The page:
Web chat transcends customer service generational differences: Fifth Quadrant



news Figures out of customer experience research house Fifth Quadrant suggest that older Australians, despite being less enthusiastic adopters of social media and smartphone apps, are as keen as younger Australians to use Web-based chats to interact with customer service representatives during online transactions.

Figures in the Emerging Consumer Channels: Social Media, Web Chat and Smartphone Apps report, which surveyed 413 Australian consumers, suggested that social media remained the most popular single contact channel, favoured by 31% of respondents. Smartphone apps were favoured by 17% of respondents, but it is Web chat – named by 23% of respondents overall – that stood out in Fifth Quadrant’s analysis.

“Although Web chat technology has been broadly available for over five years, it is within the last one-to-two years that business interest has multiplied and the greatest number of implementations have occurred,” said Fifth Quadrant head of research Chris Kirby, noting that one-quarter of Australian businesses offer Web chat – and that, unlike social media and smartphone apps, businesses’ Web-chat capabilities “seem to be relatively well resourced and supported within the business.”

This difference is accounted for by the usual ownership of the various customer-contact methods: whereas social media and smartphones are usually handled by marketing or IT organisations, Web chats are typically delivered as part of customer-interaction suites run by contact centres that are “well used to budgeting, planning for, and responding to fluctuating consumer communications”.

Age seemed to be closely correlated with preferred channel: fully 46% of Gen Y customers, for example, reported having used social media for contacting companies in the previous three months while 24% of Baby Boomers had done the same.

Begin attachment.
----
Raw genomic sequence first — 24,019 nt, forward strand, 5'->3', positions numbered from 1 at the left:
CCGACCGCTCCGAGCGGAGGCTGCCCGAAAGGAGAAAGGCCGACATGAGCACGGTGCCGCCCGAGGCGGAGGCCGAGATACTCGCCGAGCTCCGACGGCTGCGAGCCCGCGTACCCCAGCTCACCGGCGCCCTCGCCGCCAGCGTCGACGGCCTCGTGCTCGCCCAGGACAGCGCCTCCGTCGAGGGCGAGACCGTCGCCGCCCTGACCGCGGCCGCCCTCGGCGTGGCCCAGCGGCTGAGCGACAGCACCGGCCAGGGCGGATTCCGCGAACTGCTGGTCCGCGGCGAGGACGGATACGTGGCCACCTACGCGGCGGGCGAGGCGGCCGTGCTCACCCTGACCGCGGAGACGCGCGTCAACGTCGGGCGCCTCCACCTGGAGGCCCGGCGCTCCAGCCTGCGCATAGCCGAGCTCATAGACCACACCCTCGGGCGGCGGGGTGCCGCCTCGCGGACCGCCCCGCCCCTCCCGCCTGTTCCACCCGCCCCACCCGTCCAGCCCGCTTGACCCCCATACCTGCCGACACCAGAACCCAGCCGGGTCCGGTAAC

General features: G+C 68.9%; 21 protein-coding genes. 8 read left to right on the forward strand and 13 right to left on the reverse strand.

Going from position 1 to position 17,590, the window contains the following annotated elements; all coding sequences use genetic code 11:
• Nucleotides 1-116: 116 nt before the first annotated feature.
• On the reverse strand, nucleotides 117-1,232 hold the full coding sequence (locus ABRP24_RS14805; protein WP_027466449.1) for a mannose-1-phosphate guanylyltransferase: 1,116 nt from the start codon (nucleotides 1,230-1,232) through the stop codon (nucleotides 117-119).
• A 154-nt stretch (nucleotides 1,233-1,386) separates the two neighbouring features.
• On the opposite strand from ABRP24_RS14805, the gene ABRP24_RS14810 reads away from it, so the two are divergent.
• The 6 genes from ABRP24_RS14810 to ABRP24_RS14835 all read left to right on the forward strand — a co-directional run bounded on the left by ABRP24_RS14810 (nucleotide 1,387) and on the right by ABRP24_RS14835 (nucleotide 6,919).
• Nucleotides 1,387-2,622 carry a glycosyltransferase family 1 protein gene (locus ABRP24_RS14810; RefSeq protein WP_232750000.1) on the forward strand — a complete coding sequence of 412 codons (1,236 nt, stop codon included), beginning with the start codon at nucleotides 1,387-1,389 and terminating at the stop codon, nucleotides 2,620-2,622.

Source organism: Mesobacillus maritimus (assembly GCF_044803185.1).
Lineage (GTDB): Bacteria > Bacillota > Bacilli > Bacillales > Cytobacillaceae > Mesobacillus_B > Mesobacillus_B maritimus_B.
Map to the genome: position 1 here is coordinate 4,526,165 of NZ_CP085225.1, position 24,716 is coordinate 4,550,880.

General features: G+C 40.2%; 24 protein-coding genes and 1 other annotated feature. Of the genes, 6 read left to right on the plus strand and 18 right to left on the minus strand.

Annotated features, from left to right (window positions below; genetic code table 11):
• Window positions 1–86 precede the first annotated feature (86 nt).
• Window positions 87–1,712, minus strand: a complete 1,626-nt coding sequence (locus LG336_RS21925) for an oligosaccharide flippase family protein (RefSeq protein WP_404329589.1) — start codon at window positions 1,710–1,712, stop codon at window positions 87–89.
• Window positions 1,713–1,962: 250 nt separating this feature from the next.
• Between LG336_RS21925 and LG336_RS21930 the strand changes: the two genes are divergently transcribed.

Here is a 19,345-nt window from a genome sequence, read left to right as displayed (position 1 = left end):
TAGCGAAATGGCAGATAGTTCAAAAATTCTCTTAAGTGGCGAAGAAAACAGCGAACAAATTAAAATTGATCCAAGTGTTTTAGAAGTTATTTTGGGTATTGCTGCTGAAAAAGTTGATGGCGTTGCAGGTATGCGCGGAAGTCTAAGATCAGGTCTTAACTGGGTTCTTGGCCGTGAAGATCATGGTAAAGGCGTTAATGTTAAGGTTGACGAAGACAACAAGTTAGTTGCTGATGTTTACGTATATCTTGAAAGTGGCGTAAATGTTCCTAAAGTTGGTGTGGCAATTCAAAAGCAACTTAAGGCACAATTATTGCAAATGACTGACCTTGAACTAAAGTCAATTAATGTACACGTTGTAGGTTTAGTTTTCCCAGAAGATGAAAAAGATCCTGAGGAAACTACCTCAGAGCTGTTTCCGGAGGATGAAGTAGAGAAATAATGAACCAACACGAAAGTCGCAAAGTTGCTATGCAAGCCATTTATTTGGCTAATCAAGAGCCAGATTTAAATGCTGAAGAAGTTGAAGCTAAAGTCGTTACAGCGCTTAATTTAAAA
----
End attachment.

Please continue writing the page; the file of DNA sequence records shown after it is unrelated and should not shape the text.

Smartphone apps also showed strong age bias, proving twice as popular with Gen Ys (26% had used one in the most recent three months) as with Baby Boomers (13%). Fully 54% of Baby Boomers said they had not used social media, Web chat, or smartphone apps; presumably, this means they still prefer to conduct business over email or the good, old-fashioned telephone.

By contrast, Web chats proved equally popular regardless of generation: they had been used in the previous three months by 25% of Gen Y, 28% of Gen X and 29% of Baby Boomers. This gives Web chats the distinction of being the one channel that enjoyed similar levels of usage regardless of age group.

Furthermore, more respondents – 43% – said they planned to use Web chats in the future, compared with social media (33%) and smartphone apps (31%). The report attributes this to “an impression that a faster response can be achieved by using this channel and that it offers ease, convenience and effective resolution of queries.”

Surveyed about perceived barriers to using channels, Web chats were perceived to be more secure and personalised than social media, but was judged to be less convenient; take about as long, offer less control than smartphone apps; take the longest to connect to a customer service representative; and was seen as most likely to lead to unwanted selling.

However, Web chats far outranked the other two channels when respondents were asked which channel was suited to various transaction types. Notably, 66% of respondents said Web chat was suitable for resolving technical issues with a device, compared with 29% for social media and just 25% for smartphone apps; 56% preferred it for purchase or sales-related questions, compared with 37% for social media or 31% for smartphone apps; and 67% preferred Web chats for general enquiries, compared with 43% for social media or 35% for smartphone apps.